Burundi: Personal versus National Interests

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Despite the much publicized coup attempts against him, while in Tanzania attending a peace conference, Burundi’s president, Pierre Nkurunziza managed to return home triumphantly. He was surrounded by the karyenda royal drummers, performing fanatically, leaving no one in doubt where their alliance lay.   President Pierre Nkurunziza proved those who thought his political future had been banished into exile with him wrong. Not even the overconfident generals who planned the failed coup could imagine the courage of the former rebel leader turned president. Yes, it was not a dream; the king had returned.

Hearing the intimidating drums, back by the loyal songs of President Nkurunziza`s zealots, Coup leader Major General Godefroid Niyombare, who declared he had toppled the president Nkurunziza’s government two days earlier, was authoritatively reported to have discarded his military uniform and fled into hiding.

While some thought President Nkurunziza would show some degree of reconciliation and repentance on returning home, he rather issued a serious warning against protesters who are demanding that he drops his controversial third term ambition, which they consider unconstitutional.

In a typical carrot and stick approach, President Pierre Nkurunziza, during his televised address to the nation, thanked his loyal troops who fought against the coup plotters, for standing solidly behind him. He went ahead to unapologetically warn the demonstrators – whom he linked to the enemies of the state who tried to unseat him – of the consequences of their actions. Some alleged that President Nkurunziza vowed to flog the demonstrators in the open market. Others   insisted that he was even determined to castrate them. Warning the demonstrators, whom he previously labelled “terrorists,“ President Nkurunziza went further:

“It is obvious that the current upheavals are related to the group that wanted to overthrow government institutions.”

Interestingly, Nkurunziza conspicuously failed to mention why the “terrorists“ wanted to “overthrow“ the government institutions. Nor did he address the main cause of the demonstrations, which started after he declared his intention to contest in the upcoming presidential election, at the end of his maximum two term tenure, which comes end June. The oppositions consider his third term move a breach of the constitution. President Pierre Nkurunziza thinks otherwise. He argues that he was appointed during his first term, by the parliament; not elected by the electorate as stipulated in the constitution. Recently, the country`s Constitutional Court ruled in his favour. But the ruling seemed to have rather ignited more inflammable reactions amongst many Burundians who accuse the court of being a rubber stamp tool of the president.   Our mole confided in our reporter, that she saw one of President Nkurunziza`s men having a dinner with an official she thought was from the Constitutional Court, while another man was hiding under their table, playing with the balls of the court official. Suddenly, there was a sharp, affirmative shout: “ok, I will,“ the mole alleged. Asked by our reporter, whose intimating hand that was, our mole could not say with certainty. She only insisted the incident took place before the country`s court`s   ruling on the legality of President Nkurunziza`s third term ambition. Both the ambition and verdict have caused acrimonies in Burundi. Similarly, Washington has urgently called on President Pierre Nkurunziza to reconsider his third plans for the sake of the country’s unity and fragile democracy. Recently, the UN Secretary General Ban Ki-Moon equally appealed to the Burundi government to engage in an “inclusive dialogue” which would bring   both sides together rather than cause reprisals or revenge.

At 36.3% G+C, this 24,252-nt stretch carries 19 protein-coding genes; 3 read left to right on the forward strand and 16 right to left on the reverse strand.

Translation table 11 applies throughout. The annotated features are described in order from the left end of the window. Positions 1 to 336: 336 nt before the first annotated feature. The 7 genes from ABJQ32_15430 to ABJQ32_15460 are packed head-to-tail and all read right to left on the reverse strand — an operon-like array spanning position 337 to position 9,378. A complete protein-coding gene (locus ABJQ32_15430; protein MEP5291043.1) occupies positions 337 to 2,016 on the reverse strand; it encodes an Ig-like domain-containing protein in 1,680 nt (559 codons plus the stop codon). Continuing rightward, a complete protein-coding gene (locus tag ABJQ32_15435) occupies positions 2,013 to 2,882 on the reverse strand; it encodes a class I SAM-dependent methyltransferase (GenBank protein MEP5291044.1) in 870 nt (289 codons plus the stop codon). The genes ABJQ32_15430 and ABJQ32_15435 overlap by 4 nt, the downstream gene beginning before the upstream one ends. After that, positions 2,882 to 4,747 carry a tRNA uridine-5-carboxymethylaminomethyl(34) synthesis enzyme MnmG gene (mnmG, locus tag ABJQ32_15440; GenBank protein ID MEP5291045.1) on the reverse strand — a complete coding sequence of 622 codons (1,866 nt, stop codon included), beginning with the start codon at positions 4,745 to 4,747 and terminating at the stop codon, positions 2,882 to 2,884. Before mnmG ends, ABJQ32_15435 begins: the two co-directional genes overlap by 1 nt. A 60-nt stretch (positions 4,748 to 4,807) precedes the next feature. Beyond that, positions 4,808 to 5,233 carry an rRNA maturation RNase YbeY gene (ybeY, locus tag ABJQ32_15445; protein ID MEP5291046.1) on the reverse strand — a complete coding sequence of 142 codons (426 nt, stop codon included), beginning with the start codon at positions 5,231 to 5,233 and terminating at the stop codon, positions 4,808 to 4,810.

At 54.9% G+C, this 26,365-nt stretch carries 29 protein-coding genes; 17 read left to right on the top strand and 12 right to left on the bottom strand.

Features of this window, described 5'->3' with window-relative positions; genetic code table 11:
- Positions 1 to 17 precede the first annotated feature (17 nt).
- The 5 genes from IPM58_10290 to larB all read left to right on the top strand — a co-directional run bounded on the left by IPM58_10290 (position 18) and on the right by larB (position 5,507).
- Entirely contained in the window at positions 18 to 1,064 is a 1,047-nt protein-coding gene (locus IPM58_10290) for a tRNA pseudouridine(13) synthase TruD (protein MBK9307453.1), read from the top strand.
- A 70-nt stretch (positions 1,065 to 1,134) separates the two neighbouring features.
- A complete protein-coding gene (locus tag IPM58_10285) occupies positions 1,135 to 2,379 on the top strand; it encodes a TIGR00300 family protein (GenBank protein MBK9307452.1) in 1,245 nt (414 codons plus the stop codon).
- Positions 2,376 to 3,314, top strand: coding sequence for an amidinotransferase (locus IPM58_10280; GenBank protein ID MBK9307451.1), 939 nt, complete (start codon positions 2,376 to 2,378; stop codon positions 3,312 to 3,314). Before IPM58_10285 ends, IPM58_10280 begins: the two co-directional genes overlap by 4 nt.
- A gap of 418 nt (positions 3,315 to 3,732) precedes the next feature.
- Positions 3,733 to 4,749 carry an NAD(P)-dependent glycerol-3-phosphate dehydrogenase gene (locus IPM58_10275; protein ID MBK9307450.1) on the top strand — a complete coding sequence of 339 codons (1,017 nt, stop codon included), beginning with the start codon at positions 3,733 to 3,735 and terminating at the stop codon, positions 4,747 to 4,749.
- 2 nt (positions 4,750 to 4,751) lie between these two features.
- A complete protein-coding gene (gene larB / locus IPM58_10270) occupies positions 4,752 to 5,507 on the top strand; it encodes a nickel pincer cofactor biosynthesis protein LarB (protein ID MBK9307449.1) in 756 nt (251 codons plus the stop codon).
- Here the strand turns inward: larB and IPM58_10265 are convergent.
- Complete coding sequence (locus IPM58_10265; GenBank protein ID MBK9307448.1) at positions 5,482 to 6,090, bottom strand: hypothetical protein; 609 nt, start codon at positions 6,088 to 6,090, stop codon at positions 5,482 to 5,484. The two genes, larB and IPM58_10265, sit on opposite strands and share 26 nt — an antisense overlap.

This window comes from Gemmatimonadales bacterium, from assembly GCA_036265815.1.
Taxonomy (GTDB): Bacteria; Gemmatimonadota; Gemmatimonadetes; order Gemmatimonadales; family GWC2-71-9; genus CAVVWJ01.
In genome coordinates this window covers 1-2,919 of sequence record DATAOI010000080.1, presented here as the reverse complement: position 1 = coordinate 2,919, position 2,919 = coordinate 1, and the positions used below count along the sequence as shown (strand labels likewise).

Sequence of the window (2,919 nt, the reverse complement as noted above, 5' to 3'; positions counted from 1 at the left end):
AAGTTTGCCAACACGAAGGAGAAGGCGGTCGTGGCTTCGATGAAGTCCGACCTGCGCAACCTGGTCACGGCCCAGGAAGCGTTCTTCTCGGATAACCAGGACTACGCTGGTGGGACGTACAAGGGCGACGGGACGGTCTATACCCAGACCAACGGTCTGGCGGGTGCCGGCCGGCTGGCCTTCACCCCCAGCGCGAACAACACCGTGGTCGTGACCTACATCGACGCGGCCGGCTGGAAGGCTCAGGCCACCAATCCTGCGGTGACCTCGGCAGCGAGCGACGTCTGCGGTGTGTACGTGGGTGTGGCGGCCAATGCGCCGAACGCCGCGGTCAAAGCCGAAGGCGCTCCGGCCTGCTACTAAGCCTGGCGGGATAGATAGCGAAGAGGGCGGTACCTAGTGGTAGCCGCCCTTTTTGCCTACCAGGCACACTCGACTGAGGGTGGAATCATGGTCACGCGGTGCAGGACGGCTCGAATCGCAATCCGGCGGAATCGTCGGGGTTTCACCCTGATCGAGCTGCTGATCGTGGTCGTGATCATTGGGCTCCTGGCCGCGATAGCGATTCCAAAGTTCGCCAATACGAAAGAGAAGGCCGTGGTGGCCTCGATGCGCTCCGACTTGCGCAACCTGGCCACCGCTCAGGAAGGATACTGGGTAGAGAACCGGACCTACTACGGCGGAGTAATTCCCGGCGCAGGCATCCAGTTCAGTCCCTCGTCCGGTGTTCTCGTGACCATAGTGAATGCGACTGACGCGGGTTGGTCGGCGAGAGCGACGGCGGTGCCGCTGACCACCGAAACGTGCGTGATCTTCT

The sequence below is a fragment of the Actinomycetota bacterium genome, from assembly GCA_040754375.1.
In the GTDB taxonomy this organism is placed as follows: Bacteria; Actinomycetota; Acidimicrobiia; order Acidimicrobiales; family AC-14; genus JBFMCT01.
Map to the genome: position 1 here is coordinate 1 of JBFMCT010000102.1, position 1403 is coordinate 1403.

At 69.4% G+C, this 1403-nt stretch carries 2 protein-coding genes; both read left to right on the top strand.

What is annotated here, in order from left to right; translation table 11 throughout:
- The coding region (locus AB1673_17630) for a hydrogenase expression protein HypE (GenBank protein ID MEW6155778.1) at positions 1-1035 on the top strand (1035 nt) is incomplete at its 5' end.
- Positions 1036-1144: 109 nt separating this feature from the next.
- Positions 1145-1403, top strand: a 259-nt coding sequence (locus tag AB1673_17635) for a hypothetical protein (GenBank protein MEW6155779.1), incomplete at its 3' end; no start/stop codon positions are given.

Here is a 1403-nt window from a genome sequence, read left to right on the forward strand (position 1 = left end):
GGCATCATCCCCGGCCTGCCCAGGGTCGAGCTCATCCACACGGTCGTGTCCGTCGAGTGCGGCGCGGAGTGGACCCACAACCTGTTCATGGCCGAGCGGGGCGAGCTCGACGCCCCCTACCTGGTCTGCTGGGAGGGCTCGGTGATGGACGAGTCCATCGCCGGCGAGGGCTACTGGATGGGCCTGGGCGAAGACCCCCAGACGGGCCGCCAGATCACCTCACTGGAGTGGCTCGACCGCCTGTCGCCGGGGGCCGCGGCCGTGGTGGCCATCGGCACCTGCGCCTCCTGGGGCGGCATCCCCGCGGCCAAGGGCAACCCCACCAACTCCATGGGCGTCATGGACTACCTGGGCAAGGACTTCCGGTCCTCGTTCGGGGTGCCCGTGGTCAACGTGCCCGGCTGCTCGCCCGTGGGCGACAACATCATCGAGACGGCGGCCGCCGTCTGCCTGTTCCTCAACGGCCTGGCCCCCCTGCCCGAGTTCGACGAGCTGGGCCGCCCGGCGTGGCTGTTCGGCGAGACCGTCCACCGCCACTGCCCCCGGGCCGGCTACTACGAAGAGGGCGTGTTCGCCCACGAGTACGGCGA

Although the deadly protests which followed President Nkurunziza`s announcement of his candidacy in the upcoming election have claimed more than 20 lives,   the president`s decision to ignore the calls to disregard his third term ambition leaves many wondering where his interest lies ““ in the country`s stability and progress or his personal political ambition.

To his supporters, Nkurunziza has the legitimate ground to bid for a third term in office, having in mind that he was, arguably appointed by the parliament during his first term. Others think otherwise. Domitien Ndayizeye, Burundi’s interim president, who ruled the country from April 2003 to August 2005 after many years of civil war, which ended following the Arusha peace deal, is one of them. As one of those who took part in drafting of the country`s present constitution,   Mr. Ndayizeye insisted that the constitution undoubtedly limits the president`s tenure of office to two terms.

“The constitution clearly states that no president should govern for more than two terms. We agreed that the president should be voted in, directly by the people every five years – with one chance to be voted into office for a second time. We decided to give a president, two terms in office because if he does a good job, he should not even have the energy for a third mandate.“